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Urgent Meeting Convened to Address Discovery of Red Palm Weevil in State


UC Riverside Scientists Convene Urgent Meeting to Address Discovery of Red Palm Weevil in State

University to join forces with growers and government officials to combat potential threat from deadly pest of palms

(October 25, 2010)

The red palm weevil.Enlarge

The red palm weevil.

RIVERSIDE, Calif. – Scientists and growers met Friday, Oct. 22, at the University of California, Riverside to address a potentially devastating new threat to California’s iconic palm trees: the red palm weevil.

Confirmation was received this week that the red palm weevil, considered the world’s most damaging insect pest of palm trees, has been found in Laguna Beach, Orange County, Calif.

The weevil was discovered infesting a Canary Islands palm in a residential area by a landscape specialist in September 2010. The insect was subsequently positively identified as Rhynchophorus ferrugineus, the red palm weevil, by experts at the USDA-ARS Systematic Entomology Laboratory, Md. Weevil larvae bore tunnels through palm trunks as they feed, eventually killing the trees.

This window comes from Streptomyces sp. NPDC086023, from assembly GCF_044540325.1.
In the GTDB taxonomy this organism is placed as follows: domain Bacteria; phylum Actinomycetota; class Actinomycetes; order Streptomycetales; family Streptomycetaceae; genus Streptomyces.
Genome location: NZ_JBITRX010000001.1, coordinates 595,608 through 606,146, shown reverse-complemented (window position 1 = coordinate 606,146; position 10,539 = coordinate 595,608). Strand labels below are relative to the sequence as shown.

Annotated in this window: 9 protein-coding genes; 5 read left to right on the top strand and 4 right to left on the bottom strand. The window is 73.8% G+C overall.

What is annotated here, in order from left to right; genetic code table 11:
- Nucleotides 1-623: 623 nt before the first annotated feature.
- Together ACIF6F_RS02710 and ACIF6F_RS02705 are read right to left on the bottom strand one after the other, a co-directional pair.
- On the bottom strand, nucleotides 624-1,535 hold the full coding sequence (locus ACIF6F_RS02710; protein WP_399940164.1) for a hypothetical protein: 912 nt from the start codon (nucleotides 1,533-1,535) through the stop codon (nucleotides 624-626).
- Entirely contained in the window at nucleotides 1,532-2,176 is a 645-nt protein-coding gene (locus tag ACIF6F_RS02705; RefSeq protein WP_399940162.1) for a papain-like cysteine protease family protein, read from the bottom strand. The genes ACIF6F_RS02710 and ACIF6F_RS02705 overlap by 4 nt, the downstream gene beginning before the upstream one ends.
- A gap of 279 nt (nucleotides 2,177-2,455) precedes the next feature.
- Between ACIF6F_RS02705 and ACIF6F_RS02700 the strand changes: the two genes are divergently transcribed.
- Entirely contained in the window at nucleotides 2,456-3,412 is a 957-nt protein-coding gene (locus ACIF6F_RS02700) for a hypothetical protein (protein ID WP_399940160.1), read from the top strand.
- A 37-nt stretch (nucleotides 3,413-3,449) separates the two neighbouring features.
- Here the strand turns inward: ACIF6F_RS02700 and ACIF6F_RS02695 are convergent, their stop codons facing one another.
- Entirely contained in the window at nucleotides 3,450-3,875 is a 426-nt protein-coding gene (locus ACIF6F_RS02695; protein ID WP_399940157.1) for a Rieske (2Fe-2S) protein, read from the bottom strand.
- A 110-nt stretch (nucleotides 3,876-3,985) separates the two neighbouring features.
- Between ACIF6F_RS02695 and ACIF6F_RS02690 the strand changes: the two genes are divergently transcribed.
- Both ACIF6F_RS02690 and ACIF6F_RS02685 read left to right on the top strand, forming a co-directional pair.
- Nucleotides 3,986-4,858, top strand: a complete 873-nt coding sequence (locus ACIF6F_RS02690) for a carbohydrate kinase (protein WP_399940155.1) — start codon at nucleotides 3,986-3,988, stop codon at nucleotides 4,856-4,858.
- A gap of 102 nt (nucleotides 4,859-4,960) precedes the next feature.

Thomas O. Baldwin, dean of UC Riverside’s College of Natural and Agricultural Sciences, and Albert Keck, chairman of the California Date Commission and a major palm grower in the Coachella Valley, convened the meeting to plan on strategies for containing and eradicating the weevil, which has caused enormous damage elsewhere in the world. The Orange County sighting is the first appearance of the weevil in the United States.

Keck, president of Hadley, Inc., which supplies dates to the food industry and palm trees to the landscape industry, said, “This problem is central to our livelihood.” Noting that palm trees are an integral part of the Southern California landscape, he said that the potential impact of the weevil on the state and beyond would be catastrophic on both economic and emotional fronts.